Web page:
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Oct 15, 2014

October 2014 Horror Movie a Day - Day 14: V/H/S (2012)


I am not the biggest fan of the 'found footage' genre as I find it limiting. Sure there have been successes - I like the first Paranormal Activity - but otherwise it is an approach that leaves me cold. I gave The Blair Witch Project props for breaking new cinematic ground, but that was about it, and Cloverfield just bored me (and made me dizzy).

I was tempted to do this to my TV about 10 minutes in.
V/H/S is not only a found footage picture but also a horror anthology with 5 individual stories buffered by a connection story, all by different directors. It didn't take long for this picture to alienate me, pretty much by the end of the first story I was restless and bored - although the film eventually gets around to featuring some effective moments.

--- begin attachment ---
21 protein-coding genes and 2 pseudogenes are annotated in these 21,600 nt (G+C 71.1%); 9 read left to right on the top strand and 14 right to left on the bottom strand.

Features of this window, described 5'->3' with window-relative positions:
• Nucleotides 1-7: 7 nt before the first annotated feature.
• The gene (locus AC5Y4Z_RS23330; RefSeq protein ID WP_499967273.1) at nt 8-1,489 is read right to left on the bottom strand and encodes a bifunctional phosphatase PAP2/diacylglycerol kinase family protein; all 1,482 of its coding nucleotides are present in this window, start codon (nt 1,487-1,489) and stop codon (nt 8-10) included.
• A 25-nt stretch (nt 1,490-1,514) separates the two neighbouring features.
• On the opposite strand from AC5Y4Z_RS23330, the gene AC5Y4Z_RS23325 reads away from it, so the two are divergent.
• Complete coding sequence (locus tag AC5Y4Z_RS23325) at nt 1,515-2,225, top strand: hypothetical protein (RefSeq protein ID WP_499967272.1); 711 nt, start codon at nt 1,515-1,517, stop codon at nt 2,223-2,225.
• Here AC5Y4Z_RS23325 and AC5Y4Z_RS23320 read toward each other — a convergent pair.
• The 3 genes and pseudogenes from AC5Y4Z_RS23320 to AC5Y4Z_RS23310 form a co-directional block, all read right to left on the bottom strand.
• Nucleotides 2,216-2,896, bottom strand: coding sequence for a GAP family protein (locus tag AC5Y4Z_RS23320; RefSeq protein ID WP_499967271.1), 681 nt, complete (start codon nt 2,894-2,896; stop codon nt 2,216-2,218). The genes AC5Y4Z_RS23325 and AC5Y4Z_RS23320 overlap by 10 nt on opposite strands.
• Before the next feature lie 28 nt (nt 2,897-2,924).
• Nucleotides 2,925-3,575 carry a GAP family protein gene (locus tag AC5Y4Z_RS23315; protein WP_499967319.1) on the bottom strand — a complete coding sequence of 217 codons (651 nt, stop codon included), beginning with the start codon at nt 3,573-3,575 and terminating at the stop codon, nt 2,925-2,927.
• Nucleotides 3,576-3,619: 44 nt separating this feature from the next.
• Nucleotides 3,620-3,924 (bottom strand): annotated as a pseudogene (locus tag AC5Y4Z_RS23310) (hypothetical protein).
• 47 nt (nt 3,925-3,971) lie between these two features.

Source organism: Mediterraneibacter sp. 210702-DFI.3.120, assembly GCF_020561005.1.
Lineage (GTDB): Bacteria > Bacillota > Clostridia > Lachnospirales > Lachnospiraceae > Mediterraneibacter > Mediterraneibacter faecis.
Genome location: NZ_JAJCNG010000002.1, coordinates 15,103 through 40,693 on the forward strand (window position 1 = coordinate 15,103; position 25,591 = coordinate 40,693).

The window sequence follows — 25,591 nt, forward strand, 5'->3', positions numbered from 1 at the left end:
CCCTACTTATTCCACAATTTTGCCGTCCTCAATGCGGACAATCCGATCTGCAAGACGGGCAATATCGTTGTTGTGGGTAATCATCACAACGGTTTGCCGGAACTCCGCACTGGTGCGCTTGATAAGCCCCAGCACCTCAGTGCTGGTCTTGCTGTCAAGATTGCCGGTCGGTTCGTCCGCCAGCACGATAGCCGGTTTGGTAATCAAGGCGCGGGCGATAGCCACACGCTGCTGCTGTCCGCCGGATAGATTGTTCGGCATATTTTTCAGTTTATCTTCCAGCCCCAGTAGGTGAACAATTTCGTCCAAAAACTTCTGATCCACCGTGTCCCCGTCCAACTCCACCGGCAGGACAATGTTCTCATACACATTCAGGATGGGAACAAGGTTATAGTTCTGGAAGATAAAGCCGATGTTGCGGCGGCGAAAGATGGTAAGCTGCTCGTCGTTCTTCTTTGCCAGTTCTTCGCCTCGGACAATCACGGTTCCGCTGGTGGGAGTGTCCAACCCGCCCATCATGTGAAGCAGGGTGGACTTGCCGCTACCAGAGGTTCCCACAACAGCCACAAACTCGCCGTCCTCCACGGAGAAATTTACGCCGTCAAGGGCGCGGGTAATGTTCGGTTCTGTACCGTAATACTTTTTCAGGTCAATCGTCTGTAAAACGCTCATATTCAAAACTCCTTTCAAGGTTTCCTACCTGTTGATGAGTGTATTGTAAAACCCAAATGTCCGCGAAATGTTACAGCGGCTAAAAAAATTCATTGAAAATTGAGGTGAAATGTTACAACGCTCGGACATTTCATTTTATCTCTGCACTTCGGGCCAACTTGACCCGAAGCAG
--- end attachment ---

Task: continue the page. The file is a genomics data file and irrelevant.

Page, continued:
Guys, if we find this tape I bet we can get $0.75 for it from someone.
The connecting tale (directed by Adam Wingard) features a group of the most obnoxious screen hoodlums ever, who carry out violence like breaking windows and sexually assaulting random women on the street (yeah, exactly...) and videotaping them. After a particularly heinous exploit, one of them announces there is a way for them to make some big money by robbing a house where a rare VHS tape is said to be located. Of course they can't pass this up and break into the place where they find a seemingly dead old man in a recliner. The place is full of VHS tapes so while the other guys search, one of them starts watching tapes. One-by-one the teens disappear, and another takes over watching duty (my question - your friends mysteriously disappear and you decide to stick around and keep watching tapes? Just throw them in a bag and leave!). Eventually the zombified old man attacks the group and as we all know crime does not pay, especially in horror movies (even the bad ones).

I like you, but not this movie.